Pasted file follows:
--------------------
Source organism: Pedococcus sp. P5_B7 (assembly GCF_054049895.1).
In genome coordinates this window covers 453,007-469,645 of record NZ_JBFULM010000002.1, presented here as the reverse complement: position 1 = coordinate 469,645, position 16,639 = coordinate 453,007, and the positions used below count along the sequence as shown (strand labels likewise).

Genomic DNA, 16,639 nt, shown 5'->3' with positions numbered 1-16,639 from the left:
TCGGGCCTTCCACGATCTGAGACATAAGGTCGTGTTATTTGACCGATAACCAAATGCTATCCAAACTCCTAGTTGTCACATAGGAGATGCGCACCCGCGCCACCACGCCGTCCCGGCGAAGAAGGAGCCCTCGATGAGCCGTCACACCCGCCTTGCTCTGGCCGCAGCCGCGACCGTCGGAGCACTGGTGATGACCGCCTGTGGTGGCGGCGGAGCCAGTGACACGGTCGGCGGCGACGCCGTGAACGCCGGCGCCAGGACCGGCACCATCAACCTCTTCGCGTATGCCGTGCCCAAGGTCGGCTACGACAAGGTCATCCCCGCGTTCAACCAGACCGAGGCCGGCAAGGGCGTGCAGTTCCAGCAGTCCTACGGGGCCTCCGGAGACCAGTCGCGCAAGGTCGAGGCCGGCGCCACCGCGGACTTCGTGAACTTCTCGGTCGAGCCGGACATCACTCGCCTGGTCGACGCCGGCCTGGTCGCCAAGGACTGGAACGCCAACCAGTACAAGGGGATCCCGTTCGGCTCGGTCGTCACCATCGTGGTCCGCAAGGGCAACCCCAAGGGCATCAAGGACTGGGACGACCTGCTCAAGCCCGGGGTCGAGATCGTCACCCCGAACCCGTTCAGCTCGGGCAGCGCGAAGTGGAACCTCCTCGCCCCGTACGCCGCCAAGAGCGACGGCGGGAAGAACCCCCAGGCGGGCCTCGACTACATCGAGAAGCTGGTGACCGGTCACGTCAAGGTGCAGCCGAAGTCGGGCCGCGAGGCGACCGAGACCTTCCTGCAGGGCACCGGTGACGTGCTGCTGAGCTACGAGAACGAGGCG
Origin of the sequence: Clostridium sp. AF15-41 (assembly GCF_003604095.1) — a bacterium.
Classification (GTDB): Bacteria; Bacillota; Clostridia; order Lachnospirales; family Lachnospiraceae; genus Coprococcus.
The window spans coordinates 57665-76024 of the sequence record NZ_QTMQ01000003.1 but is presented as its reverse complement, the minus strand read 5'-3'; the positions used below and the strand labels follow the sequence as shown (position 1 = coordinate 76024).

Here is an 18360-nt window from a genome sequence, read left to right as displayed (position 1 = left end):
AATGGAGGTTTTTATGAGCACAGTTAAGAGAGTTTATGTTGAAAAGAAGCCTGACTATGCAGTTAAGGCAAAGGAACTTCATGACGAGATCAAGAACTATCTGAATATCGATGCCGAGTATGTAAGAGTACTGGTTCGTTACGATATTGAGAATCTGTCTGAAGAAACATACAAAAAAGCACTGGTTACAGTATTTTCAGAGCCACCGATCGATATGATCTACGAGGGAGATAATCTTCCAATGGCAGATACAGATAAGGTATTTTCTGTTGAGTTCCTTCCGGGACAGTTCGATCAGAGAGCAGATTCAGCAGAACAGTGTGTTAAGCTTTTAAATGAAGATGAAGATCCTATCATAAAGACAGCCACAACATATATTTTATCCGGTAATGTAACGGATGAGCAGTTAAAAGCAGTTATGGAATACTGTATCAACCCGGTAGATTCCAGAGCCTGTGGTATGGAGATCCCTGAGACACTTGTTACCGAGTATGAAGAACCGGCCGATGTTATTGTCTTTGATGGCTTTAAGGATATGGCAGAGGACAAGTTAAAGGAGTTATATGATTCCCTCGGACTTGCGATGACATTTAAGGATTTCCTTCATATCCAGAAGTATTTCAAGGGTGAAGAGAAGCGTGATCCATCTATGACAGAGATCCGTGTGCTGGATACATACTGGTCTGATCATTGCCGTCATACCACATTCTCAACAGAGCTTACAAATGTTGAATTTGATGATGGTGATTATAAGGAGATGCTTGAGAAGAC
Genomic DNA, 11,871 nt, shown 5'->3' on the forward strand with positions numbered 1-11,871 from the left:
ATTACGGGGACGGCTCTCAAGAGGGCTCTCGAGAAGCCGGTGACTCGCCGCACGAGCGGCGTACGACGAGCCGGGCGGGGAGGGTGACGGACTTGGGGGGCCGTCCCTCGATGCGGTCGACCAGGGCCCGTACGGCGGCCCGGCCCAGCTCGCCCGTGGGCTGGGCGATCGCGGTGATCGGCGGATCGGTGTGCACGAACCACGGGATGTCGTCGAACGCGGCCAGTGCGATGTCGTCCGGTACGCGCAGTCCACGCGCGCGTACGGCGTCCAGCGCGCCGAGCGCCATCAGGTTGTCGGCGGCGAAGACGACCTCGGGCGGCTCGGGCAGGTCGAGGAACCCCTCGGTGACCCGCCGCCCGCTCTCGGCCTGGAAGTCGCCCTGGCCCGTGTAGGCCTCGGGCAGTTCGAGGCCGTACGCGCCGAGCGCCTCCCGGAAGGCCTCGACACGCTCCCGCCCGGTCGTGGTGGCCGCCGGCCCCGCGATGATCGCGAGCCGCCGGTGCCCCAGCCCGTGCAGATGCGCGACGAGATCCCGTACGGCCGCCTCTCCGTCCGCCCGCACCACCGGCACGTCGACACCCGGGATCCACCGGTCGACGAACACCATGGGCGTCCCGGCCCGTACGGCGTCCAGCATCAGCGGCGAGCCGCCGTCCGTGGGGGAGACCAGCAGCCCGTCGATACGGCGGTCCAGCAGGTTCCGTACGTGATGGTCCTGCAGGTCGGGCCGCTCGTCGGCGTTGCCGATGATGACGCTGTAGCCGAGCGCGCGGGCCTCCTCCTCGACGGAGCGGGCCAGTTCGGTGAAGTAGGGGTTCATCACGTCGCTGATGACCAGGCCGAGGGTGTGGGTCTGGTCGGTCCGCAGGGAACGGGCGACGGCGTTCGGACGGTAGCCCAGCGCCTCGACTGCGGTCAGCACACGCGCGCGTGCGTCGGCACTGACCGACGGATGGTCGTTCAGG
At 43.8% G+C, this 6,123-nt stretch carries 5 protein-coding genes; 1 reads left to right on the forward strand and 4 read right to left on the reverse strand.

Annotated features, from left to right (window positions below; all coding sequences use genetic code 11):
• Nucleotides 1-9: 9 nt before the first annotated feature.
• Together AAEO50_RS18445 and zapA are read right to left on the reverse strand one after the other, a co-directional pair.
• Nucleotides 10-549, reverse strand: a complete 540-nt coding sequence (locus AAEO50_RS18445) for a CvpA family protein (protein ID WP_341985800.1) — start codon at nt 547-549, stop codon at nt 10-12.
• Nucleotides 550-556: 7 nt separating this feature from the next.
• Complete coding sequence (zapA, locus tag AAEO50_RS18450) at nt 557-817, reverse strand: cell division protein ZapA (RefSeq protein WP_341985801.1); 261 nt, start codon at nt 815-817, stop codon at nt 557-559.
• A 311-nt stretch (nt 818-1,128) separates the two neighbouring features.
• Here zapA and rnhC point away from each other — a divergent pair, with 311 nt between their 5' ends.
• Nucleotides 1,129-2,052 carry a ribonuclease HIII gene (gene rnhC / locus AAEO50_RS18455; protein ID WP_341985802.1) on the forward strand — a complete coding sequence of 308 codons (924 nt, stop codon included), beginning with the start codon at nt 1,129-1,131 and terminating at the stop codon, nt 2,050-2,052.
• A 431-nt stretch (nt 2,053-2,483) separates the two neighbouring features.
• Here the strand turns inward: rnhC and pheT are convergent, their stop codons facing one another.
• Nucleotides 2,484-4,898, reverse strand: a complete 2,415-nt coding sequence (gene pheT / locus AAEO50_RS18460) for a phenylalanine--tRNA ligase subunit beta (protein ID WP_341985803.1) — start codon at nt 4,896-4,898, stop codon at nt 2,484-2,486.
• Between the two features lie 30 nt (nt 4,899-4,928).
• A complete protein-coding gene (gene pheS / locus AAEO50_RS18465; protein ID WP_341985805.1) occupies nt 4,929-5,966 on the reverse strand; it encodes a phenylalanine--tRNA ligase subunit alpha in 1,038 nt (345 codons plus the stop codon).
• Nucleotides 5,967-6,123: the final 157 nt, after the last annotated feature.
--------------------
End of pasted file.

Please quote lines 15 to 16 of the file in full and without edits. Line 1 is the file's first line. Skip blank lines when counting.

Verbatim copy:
• Together AAEO50_RS18445 and zapA are read right to left on the reverse strand one after the other, a co-directional pair.
• Nucleotides 10-549, reverse strand: a complete 540-nt coding sequence (locus AAEO50_RS18445) for a CvpA family protein (protein ID WP_341985800.1) — start codon at nt 547-549, stop codon at nt 10-12.